In the morning, I ask her if she wants to get into her chair and go to the kitchen for breakfast.

She says yes.  If she hasn’t articulated the word clearly, I ask again, and she repeat in a firmer voice.

The same holds for supper.

She tolerates my transfers into her chair with only minor upset.

Together, then, we both buy into this most useful fiction.

Tuesday morning.  Carol in her chair, dozing after breakfast.  I am snatching a little writing time before the aide comes and I go to town for weekly shopping.  Want to set down two tracks to develop: progress Kyle is making, and entirely unrelated thoughts prompted by Saturday’s Kentucky Derby.  The two are joined only by time, but I don’t want either to slip away.

After a non-productive session last Wednesday, Kyle arrived yesterday with his usual optimism and forward looking attitude. His plan, I thought at the time, was audacious, a big step from the slow, cautious approach he had been pursuing.  I’m guessing, since we didn’t talk about his thinking, that he saw last week’s problem as an aberration, a bump on the road, and he had determined to erase any trace of it by moving boldly forward.

He had decided to see if he could get Carol to stand.

Perhaps because I had been successfully managing the transfer process into and out of the chair for the last five days, by carrying her, or because the dosage of Busbar had been increased a little, or some combination, Carol offered less resistance to his initial efforts to have her sit up next to him on the bed.

From that position, he tried to lift her into standing.  That didn’t go well, so he switched to another strategy.  He transferred her to the chair.  Doing so placed her immediately into a solid sitting position.  He placed a walker in front of the chair, and tried to get her to grasp its handles.  He didn’t have much luck with that maneuver, so again he switched to another approach.

He removed the walker, stood in front of her, and then several times he lifted her onto her feet.  Later, he reported that although he was largely supporting her in these instances, to a certain extent she was putting weight on her feet.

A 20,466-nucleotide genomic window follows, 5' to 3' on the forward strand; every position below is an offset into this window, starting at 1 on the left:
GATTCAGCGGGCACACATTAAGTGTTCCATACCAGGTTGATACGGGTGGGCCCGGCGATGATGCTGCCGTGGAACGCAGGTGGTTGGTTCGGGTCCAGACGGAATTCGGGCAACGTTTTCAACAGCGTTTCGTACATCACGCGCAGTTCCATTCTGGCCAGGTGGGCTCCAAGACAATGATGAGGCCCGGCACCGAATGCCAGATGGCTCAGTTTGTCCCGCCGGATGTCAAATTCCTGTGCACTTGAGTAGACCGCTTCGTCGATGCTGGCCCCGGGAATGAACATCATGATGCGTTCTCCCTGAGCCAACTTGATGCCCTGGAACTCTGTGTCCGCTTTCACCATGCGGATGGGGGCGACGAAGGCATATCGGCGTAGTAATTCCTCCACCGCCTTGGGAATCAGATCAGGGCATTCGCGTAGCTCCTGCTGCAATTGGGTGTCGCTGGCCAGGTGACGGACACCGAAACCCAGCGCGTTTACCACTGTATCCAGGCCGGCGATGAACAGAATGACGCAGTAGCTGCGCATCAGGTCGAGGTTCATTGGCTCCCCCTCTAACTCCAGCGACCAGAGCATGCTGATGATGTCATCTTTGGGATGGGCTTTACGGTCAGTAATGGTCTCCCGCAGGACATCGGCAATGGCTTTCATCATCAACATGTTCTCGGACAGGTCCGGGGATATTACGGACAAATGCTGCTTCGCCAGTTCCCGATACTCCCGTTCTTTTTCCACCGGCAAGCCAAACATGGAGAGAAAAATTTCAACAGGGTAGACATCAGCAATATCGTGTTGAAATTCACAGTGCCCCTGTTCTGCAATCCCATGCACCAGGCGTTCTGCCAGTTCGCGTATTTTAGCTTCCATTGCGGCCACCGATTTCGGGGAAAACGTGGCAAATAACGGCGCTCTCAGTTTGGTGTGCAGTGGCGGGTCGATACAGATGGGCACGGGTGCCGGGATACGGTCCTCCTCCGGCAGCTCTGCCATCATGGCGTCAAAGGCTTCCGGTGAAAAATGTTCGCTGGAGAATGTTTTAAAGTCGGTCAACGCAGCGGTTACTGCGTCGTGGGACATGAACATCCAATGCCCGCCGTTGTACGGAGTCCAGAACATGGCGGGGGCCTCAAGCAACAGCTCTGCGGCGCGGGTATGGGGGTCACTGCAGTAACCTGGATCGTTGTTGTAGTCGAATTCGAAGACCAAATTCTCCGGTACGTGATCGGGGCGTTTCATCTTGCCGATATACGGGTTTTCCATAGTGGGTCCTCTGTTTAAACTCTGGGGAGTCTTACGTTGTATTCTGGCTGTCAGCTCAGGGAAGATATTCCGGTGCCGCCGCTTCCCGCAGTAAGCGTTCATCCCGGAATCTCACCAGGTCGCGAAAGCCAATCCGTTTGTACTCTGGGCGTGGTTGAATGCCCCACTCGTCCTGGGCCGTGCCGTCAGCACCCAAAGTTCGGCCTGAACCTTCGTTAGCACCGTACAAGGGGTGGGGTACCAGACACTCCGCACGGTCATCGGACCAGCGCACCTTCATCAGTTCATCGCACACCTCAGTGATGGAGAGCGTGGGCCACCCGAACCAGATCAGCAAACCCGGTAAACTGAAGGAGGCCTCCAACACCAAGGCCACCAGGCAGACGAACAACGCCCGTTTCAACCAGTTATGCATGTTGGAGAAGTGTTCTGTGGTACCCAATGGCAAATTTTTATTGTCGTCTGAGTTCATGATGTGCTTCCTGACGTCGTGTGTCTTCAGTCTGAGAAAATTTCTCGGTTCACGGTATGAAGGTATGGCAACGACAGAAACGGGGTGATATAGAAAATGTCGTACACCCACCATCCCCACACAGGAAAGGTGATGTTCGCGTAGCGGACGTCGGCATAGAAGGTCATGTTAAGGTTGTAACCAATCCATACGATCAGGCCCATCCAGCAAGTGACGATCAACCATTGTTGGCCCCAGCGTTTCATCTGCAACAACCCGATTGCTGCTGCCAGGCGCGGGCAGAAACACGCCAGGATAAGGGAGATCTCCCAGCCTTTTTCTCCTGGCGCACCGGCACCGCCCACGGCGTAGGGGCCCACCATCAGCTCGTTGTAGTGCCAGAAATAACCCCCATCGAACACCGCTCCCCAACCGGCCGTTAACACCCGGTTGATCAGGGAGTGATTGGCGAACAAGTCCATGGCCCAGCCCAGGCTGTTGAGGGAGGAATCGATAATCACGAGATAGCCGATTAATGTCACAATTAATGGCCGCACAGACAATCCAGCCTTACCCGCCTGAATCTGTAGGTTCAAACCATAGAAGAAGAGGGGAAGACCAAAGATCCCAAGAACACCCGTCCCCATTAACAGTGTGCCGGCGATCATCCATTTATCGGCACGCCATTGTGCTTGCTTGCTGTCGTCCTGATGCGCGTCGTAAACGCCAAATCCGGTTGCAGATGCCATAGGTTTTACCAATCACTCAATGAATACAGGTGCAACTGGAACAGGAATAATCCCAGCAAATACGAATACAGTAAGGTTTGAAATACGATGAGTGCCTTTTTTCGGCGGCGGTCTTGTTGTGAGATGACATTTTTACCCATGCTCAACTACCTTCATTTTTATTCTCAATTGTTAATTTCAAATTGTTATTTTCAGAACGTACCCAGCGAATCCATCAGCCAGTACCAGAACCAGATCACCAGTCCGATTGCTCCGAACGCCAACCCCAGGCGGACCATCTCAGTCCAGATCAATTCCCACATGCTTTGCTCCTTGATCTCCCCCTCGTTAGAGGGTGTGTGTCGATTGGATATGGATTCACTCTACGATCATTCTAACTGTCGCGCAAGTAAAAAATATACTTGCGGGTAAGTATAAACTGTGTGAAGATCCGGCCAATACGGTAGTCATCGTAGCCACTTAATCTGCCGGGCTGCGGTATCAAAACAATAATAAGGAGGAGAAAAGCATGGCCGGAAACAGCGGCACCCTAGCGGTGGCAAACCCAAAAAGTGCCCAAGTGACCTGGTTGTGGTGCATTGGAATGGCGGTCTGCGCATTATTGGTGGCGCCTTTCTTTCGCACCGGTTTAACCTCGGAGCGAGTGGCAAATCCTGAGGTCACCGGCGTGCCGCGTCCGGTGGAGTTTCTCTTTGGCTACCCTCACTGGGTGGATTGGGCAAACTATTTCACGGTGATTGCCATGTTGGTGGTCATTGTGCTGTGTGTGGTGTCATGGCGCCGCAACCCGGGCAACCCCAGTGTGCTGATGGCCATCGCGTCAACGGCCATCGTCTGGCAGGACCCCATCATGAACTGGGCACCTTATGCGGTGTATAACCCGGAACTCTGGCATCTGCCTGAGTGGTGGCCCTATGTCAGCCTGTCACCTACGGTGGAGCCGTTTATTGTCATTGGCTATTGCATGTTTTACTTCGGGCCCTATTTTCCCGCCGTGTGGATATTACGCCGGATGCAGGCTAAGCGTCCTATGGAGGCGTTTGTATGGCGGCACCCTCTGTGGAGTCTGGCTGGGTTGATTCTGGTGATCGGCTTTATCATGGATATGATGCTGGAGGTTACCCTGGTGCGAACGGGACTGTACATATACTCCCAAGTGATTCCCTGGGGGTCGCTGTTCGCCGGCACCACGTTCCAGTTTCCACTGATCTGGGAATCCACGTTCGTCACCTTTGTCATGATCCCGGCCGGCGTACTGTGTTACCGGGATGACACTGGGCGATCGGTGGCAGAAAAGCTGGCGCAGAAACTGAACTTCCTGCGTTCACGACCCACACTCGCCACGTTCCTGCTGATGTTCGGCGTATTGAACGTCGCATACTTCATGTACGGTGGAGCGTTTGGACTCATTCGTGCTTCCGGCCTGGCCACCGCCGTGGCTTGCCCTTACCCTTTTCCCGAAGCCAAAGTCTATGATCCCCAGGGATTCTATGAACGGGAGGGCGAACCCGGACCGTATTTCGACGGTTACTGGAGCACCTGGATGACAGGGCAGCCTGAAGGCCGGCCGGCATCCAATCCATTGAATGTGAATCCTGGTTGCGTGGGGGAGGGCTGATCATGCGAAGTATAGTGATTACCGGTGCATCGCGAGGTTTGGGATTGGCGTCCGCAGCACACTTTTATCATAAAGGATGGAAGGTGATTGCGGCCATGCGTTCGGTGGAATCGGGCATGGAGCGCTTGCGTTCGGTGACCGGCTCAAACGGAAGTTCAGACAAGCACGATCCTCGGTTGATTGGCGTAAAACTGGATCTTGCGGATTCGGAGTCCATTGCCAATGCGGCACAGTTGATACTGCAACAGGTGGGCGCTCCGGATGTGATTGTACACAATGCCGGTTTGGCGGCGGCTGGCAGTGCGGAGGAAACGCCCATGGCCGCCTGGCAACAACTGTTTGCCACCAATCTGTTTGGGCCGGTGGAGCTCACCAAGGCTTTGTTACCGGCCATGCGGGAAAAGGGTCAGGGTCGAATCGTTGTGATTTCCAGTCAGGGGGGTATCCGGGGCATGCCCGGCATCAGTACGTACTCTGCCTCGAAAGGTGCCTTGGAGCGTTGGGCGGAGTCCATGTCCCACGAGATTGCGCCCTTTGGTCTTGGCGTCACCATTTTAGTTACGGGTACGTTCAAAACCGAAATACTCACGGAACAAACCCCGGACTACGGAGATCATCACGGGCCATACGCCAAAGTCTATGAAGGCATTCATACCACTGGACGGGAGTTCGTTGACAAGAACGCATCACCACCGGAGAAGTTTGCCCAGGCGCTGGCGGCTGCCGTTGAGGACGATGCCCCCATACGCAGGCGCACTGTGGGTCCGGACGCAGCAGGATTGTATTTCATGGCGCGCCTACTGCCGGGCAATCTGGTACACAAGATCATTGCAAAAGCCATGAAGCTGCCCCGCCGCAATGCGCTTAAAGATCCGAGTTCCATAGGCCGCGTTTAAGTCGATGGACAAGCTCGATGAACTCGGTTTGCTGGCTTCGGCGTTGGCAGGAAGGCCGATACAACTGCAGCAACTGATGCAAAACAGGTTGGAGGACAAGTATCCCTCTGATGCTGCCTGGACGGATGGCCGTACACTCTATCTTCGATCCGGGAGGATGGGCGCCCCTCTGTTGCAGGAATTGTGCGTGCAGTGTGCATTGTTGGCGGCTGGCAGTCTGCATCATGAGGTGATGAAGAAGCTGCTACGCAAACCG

A start toward her standing.

Perhaps with the support of the walker, or even on her own.

As  a kind of reward, he wheeled her out the back door onto the deck to enjoy the early spring weather.

Somehow, he had observed in the rear of the garage a piece of wood that had been part of a platform bed I constructed many years ago.  The piece had a flat surface and on one end a right angle lip of two or three inches so that when laid on the ground it formed a kind of ramp.

I no longer remember how it fit on the bed. But it turned out to be just about the right size to provide the ramp he had previously envisioned as being helpful in easing the wheelchair over the door sill and onto the deck.

He marked the piece to indicate its proper width,and indicated he would find a saw to cut it.  I told him I could manage that, and took the piece back into the garage where my ancient radial arm saw was available for the job.

It did most of the cut.  But the lip raised it too high so that the bottom of the motor prevented the cut from being finished.  I dug out my circular saw, finished the cut, and brought the piece back out to Kyle.  He placed it against the outside of the doorway and nodded his satisfaction.

A little later, when we had sat outside for a while, he tested this makeshift ramp and judged it adequate.  It is difficult to assess how much Carol processed what was going on.

But she did seem to enjoy the sun on her face.

We brought her back in, and I kept her in the chair, for Ryan was due shortly for his weekly visit.  Kyle left, Ryan arrived, we chatted, and then I drove to town to pick up Chinese take-out.  Carol ate with decent if not great appetite.

A most successful several hours.

It did not halt the progress of the disease.

But for the while it drove it back into the dark corner out of which it had risen.

I haven’t forgotten that I want to deal with thoughts raised by the Kentucky Derby. Will get to it next.

 

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2 Responses to A Useful Fiction and Real Progress

  1. Kathleen flores says:

    I am sure Carol is enjoying the sun. Farm girls can,t get enough. So glad to see this.

  2. Trudy says:

    …a little sun…